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    I belong to the 70% of millennials who choose to work in companies that do have a sustainability plan or at least are on their way to do so. I believe corporate sustainability programs are fundamental, but also being given the opportunity to contribute to the company’s initiatives through its culture, makes me feel part of something big.  

    At Globant, becoming a sustainable company took a process of true awareness, reeducation, commitment and teamwork to plan strategies that respond to the three pillars of sustainability. Our guiding light? The ultimate goal of taking our culture to the next level and making an impact on present and future generations.

    At first, sustainability represented a challenge, but then, we saw it clearly… it was actually an opportunity to rethink who we are and where we are heading as a company and as human beings”.

    Santiago Fontanarrosa, VP of Technology – Sustainable Business Studio.


    The process was challenging and it took hard teamwork, but we finally saw it clearly: this was an opportunity to make the most of technology and AI to achieve substantial measurable contributions to our industry and value chain.

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    Since 2020 Globant has been using  100% renewable energy, and its long-term commitment is getting stronger, as the organization aims at achieving carbon neutrality by 2021 and being net positive, carbon-free operations by  2030. All this work is part of the Be kind initiative, a sustainability program based on 3 key statements: be kind to the planet, be kind to your peers, and be kind to humanity.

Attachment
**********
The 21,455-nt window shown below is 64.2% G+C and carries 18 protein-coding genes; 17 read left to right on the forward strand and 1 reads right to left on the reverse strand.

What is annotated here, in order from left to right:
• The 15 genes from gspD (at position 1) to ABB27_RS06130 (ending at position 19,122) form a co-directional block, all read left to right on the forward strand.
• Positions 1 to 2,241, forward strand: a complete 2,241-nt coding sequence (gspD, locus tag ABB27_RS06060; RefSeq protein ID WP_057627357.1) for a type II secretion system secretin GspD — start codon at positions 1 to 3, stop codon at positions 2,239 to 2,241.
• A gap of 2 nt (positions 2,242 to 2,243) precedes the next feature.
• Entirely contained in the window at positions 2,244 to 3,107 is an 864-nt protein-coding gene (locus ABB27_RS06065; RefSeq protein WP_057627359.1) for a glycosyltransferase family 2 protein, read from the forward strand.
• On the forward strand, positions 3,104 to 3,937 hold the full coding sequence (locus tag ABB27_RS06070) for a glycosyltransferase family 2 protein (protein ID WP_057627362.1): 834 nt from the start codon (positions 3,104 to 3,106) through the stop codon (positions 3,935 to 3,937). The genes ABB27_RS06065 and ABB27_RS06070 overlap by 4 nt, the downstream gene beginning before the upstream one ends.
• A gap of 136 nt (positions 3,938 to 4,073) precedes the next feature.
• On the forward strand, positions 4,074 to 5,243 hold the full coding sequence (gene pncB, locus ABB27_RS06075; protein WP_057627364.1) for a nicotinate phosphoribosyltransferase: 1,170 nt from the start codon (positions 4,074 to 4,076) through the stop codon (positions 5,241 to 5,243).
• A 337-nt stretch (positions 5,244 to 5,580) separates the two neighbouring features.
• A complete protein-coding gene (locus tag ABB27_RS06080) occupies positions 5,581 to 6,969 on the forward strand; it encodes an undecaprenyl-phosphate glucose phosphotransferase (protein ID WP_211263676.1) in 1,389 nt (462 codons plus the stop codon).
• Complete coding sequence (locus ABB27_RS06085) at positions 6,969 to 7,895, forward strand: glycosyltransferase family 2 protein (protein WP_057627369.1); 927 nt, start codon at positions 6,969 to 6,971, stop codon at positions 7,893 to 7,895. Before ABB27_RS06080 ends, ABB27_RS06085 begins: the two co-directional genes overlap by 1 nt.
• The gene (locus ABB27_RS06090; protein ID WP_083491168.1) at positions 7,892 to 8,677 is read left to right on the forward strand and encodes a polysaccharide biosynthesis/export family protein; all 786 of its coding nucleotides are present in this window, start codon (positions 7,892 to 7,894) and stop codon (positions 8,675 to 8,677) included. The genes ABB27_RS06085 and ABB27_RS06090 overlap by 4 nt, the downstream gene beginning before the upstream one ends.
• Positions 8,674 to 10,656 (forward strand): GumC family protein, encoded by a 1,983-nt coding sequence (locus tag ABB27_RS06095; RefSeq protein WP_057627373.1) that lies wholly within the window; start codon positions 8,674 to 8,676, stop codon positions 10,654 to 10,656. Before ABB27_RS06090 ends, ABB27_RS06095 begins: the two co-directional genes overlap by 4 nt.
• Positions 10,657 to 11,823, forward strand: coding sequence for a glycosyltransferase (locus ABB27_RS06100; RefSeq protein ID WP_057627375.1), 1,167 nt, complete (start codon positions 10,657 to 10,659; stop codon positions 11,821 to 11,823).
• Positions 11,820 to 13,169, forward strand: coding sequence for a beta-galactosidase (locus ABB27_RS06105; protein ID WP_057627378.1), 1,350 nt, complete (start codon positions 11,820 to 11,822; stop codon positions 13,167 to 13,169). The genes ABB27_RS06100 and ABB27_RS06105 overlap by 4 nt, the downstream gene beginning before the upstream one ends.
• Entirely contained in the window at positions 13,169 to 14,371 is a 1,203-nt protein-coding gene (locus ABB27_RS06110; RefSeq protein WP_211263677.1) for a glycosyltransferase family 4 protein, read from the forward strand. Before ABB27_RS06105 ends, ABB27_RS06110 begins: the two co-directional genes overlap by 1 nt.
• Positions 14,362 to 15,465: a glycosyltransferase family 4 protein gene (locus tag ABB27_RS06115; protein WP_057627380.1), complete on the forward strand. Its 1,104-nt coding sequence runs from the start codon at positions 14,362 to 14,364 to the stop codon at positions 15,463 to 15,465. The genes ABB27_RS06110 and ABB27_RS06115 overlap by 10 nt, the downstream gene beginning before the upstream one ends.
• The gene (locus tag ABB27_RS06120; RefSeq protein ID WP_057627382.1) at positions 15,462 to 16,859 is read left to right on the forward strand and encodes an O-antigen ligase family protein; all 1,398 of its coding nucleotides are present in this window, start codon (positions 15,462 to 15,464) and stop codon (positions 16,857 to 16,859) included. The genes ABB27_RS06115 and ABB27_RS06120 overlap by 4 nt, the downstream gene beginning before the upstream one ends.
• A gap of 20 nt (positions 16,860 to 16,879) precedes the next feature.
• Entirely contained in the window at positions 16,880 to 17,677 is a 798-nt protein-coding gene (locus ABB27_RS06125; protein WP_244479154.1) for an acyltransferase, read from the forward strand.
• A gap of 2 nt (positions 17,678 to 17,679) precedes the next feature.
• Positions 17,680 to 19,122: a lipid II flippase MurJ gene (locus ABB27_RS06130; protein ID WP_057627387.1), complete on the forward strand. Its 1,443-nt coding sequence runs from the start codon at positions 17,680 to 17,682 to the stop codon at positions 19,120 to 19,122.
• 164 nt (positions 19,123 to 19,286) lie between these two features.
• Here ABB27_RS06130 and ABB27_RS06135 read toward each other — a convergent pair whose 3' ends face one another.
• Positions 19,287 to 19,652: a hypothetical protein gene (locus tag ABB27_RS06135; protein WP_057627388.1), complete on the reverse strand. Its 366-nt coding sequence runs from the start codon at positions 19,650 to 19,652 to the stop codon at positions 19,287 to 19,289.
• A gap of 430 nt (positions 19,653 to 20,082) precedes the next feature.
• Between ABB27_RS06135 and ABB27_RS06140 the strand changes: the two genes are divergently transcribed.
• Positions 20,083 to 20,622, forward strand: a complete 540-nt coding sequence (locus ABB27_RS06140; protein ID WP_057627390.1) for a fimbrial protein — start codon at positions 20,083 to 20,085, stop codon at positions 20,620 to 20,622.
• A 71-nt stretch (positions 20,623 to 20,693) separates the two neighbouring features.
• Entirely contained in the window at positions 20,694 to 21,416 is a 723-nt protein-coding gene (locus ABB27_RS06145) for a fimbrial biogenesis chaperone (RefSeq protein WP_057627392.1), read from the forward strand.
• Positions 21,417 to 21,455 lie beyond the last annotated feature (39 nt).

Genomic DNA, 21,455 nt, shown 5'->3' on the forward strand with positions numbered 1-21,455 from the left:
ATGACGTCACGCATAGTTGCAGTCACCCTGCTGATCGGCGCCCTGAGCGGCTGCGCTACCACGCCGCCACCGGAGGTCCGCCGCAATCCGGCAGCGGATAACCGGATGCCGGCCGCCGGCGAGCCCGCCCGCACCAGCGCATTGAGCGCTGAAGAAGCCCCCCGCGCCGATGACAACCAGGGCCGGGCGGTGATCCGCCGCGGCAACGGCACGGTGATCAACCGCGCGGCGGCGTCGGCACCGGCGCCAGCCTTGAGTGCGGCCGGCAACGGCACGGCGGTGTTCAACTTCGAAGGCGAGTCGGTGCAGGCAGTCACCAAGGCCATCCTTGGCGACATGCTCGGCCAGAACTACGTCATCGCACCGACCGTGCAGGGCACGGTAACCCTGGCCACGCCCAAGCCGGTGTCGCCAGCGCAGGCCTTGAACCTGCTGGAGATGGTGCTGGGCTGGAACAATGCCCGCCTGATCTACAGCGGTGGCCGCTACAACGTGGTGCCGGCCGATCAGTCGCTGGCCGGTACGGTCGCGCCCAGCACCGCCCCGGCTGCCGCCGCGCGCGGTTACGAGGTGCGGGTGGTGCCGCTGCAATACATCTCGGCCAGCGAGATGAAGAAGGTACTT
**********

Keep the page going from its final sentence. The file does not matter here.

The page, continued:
So, how did we make it cultural? Through the Be Kind to the Planet initiative, every Glober is involved and responsible for transforming the company into a net-positive environmental agent by carrying out their daily activities within sustainable parameters. The key is creating awareness across the company – top-down and bottom-up. This way, Globant makes sure it continues planting the seeds that will become the drivers of climate change within the company in the future. 

    “A sustainable business is a legitimate business”

    Elena Morettini, Managing Director Sustainable Business Studio at Globant.


    Corporate sustainability is here to stay and we’re all in this together. This is not about the future of your company, but about the future of the younger generations that inhabit our planet. If you feel willing to take the next step, our specialists can give you further insight and guidance to find the tools and strategies you need to become the company that makes the world proud.